And a last thought: the part you are trying to print is challenging with easy plastics. And hypothetically - TPE can droop and depending on just how bendy your TPE is, you might need to add some tree supports to hold the mask in position. You'll know if the mask starts to droop. The TPU I've used would probably print that mask as shown... but the stuff I use is somewhat stiff.
Hi Tim, thanks so much for looking at the project file, I have been making so many revisions to the model over the last few months I've gotten a little lazy, the mesh is fine when it comes out of fusion but I use zbrush to make some slight adjustments that I don't know fusion well enough yet to do and then get a little lazy and don't optimize the mesh since I can push it through and get a test print off, the final model will definitely not be such a mess, I swear 🙂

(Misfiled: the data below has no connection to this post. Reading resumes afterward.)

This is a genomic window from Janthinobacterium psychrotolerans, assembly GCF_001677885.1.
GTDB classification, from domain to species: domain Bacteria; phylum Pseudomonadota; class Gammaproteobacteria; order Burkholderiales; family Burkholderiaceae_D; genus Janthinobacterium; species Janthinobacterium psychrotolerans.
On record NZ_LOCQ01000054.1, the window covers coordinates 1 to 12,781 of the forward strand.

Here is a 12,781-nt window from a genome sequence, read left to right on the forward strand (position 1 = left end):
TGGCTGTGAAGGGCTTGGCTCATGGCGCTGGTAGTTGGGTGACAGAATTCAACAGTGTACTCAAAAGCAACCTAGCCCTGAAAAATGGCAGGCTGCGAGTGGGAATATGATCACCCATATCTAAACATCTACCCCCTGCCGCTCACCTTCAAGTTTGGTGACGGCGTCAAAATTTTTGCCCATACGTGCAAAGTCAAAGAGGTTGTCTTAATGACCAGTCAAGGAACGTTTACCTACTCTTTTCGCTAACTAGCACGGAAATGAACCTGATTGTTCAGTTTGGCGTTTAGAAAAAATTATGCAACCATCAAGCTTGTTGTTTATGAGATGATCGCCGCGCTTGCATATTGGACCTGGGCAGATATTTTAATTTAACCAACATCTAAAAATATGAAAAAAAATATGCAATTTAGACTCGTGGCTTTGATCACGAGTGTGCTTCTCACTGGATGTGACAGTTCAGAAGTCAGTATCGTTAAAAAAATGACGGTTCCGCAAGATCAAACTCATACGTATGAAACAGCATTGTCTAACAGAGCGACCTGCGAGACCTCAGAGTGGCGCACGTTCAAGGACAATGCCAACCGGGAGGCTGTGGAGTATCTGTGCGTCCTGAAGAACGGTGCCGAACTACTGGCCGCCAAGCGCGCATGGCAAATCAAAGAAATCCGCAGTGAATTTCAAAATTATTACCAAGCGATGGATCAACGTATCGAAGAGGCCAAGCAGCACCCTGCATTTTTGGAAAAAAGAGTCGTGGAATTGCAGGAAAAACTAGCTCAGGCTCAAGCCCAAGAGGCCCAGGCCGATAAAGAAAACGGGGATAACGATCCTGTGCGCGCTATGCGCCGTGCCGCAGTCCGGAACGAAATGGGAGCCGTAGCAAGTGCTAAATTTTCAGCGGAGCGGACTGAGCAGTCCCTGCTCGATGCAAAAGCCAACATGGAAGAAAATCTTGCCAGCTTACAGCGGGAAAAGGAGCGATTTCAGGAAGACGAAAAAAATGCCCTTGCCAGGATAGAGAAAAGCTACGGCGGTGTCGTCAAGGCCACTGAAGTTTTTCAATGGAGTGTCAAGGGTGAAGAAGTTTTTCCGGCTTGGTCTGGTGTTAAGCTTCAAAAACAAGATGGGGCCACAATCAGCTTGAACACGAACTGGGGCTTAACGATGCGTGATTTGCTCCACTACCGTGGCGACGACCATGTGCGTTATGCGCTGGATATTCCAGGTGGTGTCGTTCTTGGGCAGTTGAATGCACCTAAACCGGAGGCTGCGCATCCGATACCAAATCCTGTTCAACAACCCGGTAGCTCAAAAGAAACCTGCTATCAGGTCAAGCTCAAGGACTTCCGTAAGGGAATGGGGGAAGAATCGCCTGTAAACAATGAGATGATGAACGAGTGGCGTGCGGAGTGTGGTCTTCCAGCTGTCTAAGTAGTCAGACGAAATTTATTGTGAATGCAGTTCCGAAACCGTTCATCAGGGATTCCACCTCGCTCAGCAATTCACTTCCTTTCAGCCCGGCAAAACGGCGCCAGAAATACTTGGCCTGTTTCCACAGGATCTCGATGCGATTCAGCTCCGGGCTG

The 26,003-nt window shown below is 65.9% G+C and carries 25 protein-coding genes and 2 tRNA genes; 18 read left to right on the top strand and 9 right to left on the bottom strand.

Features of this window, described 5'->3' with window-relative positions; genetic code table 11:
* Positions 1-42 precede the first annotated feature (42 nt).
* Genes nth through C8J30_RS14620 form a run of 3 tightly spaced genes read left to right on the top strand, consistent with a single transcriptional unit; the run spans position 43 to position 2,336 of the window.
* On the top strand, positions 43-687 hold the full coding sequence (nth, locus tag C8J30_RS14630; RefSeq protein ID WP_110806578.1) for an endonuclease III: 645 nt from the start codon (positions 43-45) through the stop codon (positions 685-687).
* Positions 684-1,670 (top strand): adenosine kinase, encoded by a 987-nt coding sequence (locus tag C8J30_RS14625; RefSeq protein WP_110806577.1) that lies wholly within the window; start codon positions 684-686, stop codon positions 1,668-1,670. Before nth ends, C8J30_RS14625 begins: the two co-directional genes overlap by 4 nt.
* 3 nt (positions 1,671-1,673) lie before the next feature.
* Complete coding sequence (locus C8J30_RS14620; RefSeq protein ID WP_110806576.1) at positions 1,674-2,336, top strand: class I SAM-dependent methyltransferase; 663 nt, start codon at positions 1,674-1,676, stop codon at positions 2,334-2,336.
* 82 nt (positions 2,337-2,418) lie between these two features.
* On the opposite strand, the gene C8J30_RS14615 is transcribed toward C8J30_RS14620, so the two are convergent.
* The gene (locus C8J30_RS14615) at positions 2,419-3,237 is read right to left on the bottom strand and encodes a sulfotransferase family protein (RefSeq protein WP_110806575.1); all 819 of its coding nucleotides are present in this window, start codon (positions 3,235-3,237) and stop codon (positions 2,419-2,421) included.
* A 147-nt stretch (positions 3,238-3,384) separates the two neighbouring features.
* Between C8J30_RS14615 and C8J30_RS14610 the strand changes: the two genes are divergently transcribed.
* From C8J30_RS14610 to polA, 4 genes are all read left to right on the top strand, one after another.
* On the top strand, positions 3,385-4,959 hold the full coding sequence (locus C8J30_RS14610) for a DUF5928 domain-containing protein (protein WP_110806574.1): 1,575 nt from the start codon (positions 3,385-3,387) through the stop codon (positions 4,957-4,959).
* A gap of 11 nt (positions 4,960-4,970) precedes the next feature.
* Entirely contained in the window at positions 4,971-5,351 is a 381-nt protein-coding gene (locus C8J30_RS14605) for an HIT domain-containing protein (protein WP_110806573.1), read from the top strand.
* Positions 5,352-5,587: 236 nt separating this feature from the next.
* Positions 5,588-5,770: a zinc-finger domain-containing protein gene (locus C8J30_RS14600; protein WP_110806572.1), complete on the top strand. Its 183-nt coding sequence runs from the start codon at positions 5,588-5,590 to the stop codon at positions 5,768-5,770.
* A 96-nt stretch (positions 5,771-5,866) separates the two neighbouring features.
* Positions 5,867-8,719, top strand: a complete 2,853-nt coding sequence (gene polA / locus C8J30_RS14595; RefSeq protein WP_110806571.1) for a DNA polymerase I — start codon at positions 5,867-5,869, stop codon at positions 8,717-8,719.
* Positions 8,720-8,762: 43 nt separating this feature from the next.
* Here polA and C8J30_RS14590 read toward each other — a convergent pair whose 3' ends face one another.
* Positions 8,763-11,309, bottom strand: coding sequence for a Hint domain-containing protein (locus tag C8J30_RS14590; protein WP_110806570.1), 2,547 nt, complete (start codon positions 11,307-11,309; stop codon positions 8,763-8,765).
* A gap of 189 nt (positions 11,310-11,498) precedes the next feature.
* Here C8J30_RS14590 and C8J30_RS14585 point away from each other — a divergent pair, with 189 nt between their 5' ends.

as for your image, if I were skilled enough in slicer to get what I see in that image, I would be a very happy person, my support results from using the default "autoset by angle" at that rotation angle give me what you see in the linked image and being that its supposed to sit comfortably on your face, the upside down direction at least gave me a clean nose/cheek area and I would sand the rest.
So I would love to know the secret, I come from a 3d background but my printing skills though I've learned much over the last few months, is still a bit lacking lol.
oh wow, thank you for this, I am loading it up right now!
Use PAINT ON SUPPORT. It is like painting in 3D ... easy peasy. Click the "brush" like control on left side of the plater page. Then point and click. You'll learn how it works in about 5 seconds.
If you load my model, select the platter page then the part, then the brush tool, you can flip the view around and see the spots I painted.
Wow, loaded and sliced and it looks awesome, almost 1/2s my print time minus all that support material!